Grinnell Glacier towered roughly 30 feet over scientist Dan Fagre when he began studying the ice 26 years ago. Now, when he hikes through Montana’s Glacier National Park, the ancient ice wall’s dark, craggy edge barely reaches his shins.
“It’s just a remnant of its former self,” the U.S. Geological Survey research ecologist told HuffPost by phone on Thursday. “As the glacier shrinks, all the rock and debris in it stay. The glacier keeps getting dirtier and dirtier.”
Glaciers, synonymous with slowness, are retreating at a rapid pace ― particularly in the Treasure State. Since 1966, 39 glaciers have shrunk dramatically, some by as much as 85 percent, according to data the USGS and Portland State University released on Wednesday. On average, the ice sheets have dwindled by 39 percent, and only 26 glaciers are now larger than 25 acres. Grinnell alone has lost at least 13 acres of ice since 2005.
“Within 20 years, the bulk of the remaining glaciers will be too small to be considered active glaciers,” Fagre said. “These glaciers are already at the point of no return, it just takes a while for them to melt away.”
Scientists use aerial photography and satellite images to measure the perimeters of the glaciers in late summer, when seasonal snow has melted to reveal the extent of glacial ice. The measurements are from 1966, 1998, 2005 and 2015/2016, marking approximately 50 years of glacial melting.
Montana’s glaciers serve as a bellwether of things to come as heat-trapping gases in the atmosphere increase and warm the planet. Western Montana has warmed 1.8 times faster than the global average, USGS data show. Mountains tend to heat up faster than lowland areas because they were colder from the start, and are more affected by relatively small shifts in temperature.
“The difference between snowing and raining can make a difference on whether glaciers are growing or not,” Fagre said. “We now have winter snowpack disappearing up to 30 days earlier. Since snow is what nourishes glaciers, that means you’re basically shutting off the pipeline to keep those glaciers going.”
“We warmed up a little faster than other places,” he added, referring to Big Sky Country. “We’re the leading edge of what’s going to happen in Switzerland, Argentina and everywhere else.”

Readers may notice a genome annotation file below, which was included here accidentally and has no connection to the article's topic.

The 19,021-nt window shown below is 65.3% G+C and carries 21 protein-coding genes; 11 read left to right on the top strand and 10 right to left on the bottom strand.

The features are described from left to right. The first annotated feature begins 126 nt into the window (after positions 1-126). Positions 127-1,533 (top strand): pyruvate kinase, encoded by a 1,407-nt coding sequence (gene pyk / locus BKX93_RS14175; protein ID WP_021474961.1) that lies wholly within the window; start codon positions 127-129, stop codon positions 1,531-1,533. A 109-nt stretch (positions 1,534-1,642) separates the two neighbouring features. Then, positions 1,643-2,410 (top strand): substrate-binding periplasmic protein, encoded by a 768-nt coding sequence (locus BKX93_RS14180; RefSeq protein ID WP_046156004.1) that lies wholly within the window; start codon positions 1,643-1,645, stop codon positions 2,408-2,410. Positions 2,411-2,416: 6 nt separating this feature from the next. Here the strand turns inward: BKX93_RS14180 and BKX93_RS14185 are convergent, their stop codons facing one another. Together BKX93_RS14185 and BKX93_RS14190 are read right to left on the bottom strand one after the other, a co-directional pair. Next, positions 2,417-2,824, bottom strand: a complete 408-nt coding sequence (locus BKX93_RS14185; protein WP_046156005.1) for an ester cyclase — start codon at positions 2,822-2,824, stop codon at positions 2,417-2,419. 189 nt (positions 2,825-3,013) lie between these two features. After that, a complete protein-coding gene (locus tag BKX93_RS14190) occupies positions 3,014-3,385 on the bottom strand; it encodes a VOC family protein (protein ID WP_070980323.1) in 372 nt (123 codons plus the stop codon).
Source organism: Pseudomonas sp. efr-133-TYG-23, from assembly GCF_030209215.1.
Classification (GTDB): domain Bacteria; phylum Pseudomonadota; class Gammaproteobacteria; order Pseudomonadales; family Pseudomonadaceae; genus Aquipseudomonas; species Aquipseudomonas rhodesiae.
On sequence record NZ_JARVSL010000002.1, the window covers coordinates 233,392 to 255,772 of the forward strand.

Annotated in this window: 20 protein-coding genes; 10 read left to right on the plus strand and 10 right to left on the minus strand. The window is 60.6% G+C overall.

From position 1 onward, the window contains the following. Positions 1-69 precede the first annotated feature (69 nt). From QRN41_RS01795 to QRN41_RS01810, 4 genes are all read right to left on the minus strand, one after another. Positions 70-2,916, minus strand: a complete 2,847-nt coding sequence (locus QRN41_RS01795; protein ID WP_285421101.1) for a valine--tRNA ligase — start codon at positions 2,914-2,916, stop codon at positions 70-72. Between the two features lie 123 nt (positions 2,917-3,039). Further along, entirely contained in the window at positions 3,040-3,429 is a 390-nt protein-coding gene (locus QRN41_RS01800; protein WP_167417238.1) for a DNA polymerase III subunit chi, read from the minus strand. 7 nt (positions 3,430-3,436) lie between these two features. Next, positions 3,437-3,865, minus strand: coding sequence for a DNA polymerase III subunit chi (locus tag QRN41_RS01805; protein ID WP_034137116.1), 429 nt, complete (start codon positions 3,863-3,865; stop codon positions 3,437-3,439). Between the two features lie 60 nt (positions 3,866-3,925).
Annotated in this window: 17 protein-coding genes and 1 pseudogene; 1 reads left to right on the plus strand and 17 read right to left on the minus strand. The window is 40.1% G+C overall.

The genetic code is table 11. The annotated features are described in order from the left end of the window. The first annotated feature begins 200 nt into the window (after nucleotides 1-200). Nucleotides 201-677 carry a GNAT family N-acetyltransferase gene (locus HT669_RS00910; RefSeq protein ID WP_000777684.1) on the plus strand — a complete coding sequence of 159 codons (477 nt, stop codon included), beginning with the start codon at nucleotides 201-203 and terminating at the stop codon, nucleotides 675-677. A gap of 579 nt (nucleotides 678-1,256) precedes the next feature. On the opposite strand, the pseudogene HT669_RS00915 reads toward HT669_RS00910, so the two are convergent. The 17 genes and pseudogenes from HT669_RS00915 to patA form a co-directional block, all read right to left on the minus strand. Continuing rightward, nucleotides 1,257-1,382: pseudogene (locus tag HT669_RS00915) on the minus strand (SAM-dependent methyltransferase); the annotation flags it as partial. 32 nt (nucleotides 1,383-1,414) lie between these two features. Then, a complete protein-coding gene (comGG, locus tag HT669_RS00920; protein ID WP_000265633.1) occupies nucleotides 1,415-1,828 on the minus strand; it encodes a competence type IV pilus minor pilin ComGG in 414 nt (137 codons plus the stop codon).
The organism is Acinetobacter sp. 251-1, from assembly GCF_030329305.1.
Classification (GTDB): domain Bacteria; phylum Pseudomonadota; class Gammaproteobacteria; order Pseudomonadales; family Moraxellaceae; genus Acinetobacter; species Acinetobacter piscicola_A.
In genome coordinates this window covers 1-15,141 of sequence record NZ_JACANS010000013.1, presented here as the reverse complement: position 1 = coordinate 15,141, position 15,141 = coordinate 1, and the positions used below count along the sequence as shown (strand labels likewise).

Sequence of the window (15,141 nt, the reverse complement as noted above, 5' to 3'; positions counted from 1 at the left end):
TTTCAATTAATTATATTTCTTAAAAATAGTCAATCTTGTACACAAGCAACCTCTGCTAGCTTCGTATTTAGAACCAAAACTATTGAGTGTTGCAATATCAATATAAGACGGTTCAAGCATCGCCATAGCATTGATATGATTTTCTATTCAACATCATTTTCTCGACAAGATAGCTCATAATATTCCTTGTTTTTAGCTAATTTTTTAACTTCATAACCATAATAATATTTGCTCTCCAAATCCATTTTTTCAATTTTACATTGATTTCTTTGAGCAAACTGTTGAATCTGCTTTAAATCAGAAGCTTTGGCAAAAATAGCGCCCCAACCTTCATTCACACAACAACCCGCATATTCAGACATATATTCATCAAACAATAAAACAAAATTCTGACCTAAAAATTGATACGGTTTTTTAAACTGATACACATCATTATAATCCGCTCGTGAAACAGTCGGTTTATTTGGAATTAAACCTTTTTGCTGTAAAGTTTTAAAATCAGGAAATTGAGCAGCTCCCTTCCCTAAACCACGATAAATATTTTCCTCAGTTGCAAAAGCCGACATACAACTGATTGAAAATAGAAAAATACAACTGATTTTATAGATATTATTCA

When glaciers disappear, so do the organisms that depend on them. Montana’s glaciers refrigerate under the previous season’s snowfall, then historically melt in the hot, dry weeks of late August to early September, Fagre said.
The snowmelt feeds streams that would otherwise dry up and provides cool water that plays a vital role in the lifecycles of fish and insects. The number of trout, which fuel a $300 million sportfishing industry in Montana, could fall by 70 percent over the next century, according to a 2008 study. Populations of two rare alpine insects that depend on cool meltwater are now in peril, a study released last November found.
Satellite images show the rapid retreat of Sperry Glacier, one of 39 ice sheets in Montana’s Glacier National Park, since 1966.
The signs of climate change may be most visceral on a local level, but preserving what remains of the glaciers requires dramatically scaling back greenhouse gas emissions around the world. Since the United Nations brokered the 2015 Paris Agreement, the historic global deal to begin cutting emissions, all but two countries ― Syria and Nicaragua― have signed the accord.
But U.S. President Donald Trump, who has dismissed climate change as a Chinese hoax, vowed during his campaign to withdraw from the agreement. A schism has formed in the White House over whether to pull out of the deal, and Trump has delayed his decision until after the G7 diplomatic summit this month.
In a somewhat ironic twist, both Republicans and Democrats have cited the Montana glaciers to illustrate the dangers of U.S. inaction on climate change. During his January confirmation hearing, Interior Secretary Ryan Zinke used the visible retreat of the ice sheets that gave Glacier National Park its name to illustrate his belief in climate change. Zinke visited the park in March on his first trip back to his home state. Now Rob Quist, the Democrat running to fill his vacated seat in the House of Representatives, recites the same anecdote about growing up watching the glaciers recede year after year.
The men, however, disagree about the extent to which humans are responsible for global warming. Liberal politicians sometimes overstate the certainty with which scientists can forecast the effects of climate change, but an overwhelming majority of peer-reviewed climatology studies indicate the Earth is warming due mostly to emissions from industrial farming and burning fossil fuels.
Climate Desk is a journalistic collaboration dedicated to exploring the impact—human, environmental, economic, political—of a changing climate. The partners are The Atlantic, CityLab, Fusion, Grist, The Guardian, High Country News, HuffPost, Medium, Mother Jones, The New Republic, Newsweek, Reveal, Slate, and Wired.